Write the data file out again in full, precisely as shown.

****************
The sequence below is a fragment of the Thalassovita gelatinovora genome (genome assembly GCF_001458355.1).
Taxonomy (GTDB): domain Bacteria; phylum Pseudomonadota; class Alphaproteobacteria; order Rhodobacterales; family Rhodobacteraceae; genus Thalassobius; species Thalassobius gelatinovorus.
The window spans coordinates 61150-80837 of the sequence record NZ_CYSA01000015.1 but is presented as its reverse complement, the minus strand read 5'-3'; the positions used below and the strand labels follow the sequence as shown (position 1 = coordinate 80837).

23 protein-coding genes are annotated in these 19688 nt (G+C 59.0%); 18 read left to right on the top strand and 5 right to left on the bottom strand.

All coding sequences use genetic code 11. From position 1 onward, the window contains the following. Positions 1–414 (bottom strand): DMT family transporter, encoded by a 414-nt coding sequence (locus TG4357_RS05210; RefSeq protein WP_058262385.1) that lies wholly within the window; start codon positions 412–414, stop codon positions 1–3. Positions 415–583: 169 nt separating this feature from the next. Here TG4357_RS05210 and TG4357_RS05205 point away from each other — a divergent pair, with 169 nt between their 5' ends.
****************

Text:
The sequence below is a fragment of the Thalassovita gelatinovora genome (genome assembly GCF_001458355.1).
Taxonomy (GTDB): domain Bacteria; phylum Pseudomonadota; class Alphaproteobacteria; order Rhodobacterales; family Rhodobacteraceae; genus Thalassobius; species Thalassobius gelatinovorus.
The window spans coordinates 61150-80837 of the sequence record NZ_CYSA01000015.1 but is presented as its reverse complement, the minus strand read 5'-3'; the positions used below and the strand labels follow the sequence as shown (position 1 = coordinate 80837).

23 protein-coding genes are annotated in these 19688 nt (G+C 59.0%); 18 read left to right on the top strand and 5 right to left on the bottom strand.

All coding sequences use genetic code 11. From position 1 onward, the window contains the following. Positions 1–414 (bottom strand): DMT family transporter, encoded by a 414-nt coding sequence (locus TG4357_RS05210; RefSeq protein WP_058262385.1) that lies wholly within the window; start codon positions 412–414, stop codon positions 1–3. Positions 415–583: 169 nt separating this feature from the next. Here TG4357_RS05210 and TG4357_RS05205 point away from each other — a divergent pair, with 169 nt between their 5' ends.